engagement in international politics has intensified in recent years,
especially since Xi Jinping became the general secretary of the Chinese
Communist Party. The Western Balkans are no exception. Serbia, Bosnia and
Herzegovina, North Macedonia, Montenegro, and Kosovo have all seen an increase
in interactions with China. In a new Prague Security Studies Institute study,
the analyses by Balkan experts show similar patterns in China’s approaches to
the region and its local perceptions. The collaborative work is worthy of
attention since the region’s relations with the PRC remain underreported.
A new era in Balkan-China relations
The study points
to an increase in interactions with China in recent years. This has featured
the establishment of the ‘16+1’ platform in 2012, a China-led grouping of
European countries from the former Soviet Bloc that aims to strengthen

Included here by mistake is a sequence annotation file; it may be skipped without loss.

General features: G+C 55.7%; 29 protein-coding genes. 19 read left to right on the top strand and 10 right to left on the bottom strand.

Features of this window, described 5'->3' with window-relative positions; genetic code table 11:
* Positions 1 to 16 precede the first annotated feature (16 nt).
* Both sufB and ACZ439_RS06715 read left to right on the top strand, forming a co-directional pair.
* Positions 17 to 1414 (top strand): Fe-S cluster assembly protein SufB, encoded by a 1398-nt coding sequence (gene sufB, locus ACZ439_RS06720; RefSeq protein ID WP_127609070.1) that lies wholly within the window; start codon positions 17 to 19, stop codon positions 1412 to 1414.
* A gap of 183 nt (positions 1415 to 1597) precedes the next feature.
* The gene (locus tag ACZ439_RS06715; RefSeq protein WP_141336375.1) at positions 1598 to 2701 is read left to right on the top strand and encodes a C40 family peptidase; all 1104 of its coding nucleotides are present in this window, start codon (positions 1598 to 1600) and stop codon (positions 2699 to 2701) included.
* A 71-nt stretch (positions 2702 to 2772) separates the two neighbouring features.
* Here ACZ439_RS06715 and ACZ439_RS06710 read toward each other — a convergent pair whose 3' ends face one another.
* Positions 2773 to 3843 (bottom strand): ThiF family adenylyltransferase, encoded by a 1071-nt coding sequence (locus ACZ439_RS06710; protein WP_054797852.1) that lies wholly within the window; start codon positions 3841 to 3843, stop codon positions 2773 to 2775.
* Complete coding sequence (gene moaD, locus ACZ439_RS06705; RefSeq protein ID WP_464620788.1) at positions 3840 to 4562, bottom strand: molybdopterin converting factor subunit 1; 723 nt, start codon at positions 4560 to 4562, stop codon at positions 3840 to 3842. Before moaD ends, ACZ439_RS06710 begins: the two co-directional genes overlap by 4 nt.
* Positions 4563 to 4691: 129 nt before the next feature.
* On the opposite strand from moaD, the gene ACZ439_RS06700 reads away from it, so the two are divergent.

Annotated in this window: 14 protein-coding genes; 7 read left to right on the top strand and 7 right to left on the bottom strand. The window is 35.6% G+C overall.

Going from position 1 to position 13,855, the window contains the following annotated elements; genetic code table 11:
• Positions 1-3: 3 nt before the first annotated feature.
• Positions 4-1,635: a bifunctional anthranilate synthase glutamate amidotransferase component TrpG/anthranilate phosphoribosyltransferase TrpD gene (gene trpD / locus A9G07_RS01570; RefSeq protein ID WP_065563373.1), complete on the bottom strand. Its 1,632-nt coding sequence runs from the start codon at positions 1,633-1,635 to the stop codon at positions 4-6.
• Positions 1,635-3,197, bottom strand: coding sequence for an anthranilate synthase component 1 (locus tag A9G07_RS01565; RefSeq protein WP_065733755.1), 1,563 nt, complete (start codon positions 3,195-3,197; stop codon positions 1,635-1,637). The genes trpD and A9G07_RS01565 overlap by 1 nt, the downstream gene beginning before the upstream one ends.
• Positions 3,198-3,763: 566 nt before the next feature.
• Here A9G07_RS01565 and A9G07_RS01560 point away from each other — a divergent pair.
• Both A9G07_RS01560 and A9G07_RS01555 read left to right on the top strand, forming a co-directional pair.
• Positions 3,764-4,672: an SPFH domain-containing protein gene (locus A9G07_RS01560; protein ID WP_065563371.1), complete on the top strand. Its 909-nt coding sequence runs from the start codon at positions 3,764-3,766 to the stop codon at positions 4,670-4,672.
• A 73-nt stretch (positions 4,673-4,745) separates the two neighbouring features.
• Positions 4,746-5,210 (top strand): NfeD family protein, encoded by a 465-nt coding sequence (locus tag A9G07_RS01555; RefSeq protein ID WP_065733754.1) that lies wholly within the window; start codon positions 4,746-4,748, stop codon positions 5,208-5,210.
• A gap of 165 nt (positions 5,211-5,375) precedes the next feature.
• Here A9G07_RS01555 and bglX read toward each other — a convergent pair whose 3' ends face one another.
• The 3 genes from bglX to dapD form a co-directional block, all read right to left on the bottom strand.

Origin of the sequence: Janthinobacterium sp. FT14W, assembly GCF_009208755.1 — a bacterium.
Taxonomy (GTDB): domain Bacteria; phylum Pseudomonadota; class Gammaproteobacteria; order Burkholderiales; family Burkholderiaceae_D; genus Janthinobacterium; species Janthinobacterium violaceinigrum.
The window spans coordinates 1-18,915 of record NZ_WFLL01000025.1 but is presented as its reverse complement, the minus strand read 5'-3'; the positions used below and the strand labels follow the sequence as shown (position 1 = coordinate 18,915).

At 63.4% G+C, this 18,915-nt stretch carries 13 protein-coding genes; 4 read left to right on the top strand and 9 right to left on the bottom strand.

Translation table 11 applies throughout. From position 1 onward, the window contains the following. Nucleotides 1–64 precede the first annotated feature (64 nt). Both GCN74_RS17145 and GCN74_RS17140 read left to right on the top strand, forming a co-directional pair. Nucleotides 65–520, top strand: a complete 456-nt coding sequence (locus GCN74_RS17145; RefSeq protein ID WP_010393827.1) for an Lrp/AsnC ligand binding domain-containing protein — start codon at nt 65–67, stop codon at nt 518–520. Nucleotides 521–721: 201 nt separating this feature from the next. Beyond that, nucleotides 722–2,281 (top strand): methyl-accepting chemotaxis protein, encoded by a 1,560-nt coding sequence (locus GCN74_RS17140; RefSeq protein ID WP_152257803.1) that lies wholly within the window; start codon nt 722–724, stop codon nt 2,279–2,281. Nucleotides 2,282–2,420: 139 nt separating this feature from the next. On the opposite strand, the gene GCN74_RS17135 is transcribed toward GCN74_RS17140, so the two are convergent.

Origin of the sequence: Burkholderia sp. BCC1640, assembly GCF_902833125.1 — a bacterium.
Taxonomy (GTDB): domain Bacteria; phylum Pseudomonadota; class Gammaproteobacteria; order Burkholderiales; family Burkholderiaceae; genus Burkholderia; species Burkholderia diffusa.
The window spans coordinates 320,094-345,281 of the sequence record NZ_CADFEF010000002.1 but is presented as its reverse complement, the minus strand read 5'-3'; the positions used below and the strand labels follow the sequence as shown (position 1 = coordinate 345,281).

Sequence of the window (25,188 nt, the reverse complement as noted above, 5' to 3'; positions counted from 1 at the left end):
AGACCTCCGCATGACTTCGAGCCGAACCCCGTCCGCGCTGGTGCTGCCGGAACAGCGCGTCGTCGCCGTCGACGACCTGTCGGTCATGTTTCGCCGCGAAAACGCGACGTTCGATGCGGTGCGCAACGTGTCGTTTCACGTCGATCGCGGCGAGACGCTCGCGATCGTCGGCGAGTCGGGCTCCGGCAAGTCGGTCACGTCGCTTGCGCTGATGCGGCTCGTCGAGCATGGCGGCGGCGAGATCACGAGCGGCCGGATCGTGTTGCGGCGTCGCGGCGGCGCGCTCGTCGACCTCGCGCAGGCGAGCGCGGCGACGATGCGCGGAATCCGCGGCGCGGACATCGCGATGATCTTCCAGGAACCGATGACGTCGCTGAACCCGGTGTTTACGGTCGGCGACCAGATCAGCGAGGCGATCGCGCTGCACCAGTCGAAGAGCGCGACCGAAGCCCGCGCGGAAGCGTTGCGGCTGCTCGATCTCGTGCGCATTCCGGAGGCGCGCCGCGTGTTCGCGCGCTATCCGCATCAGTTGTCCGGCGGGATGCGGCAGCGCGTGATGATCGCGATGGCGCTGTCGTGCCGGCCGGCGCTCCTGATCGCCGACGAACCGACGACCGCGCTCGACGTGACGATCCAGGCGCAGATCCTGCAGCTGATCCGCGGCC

cooperation and political ties. This organization plays an important role in
promoting the Belt and Road Initiative (BRI) in the region, but has sparked
suspicions internationally, experts and politicians warn that 16+1 is mainly a
Chinese tool to drive a wedge between EU’s West and EU’s East.
politicians (even in Kosovo, a country that is not officially recognized by
PRC) seem to be bending over backward to get Chinese investments and loans to
fund their projects and help develop their countries. The study’s findings show
that so far very little investment has materialized, and mostly brought limited
benefit to the host countries. The only country receiving substantial amounts
from China is Serbia, but even here Maja Bjeloš – the author of the Serbian
paper – notes that “the forms of Chinese investment are almost exclusively
acquisitions, construction contracts and loans with little added value for
Serbia (e.g. using Chinese contractors and thus not creating new job
opportunities or providing skills development).”
This seems to be
the pattern in most of the Chinese investment projects from the Philippines to
Africa, something that has led to considerable international scrutiny of BRI.
The study’s authors also highlight the lack of transparency in the way Chinese
regime interacts with local governments, even saying that it is endangering the
EU accession process:
non-transparent business practices provide space for corruption to flourish.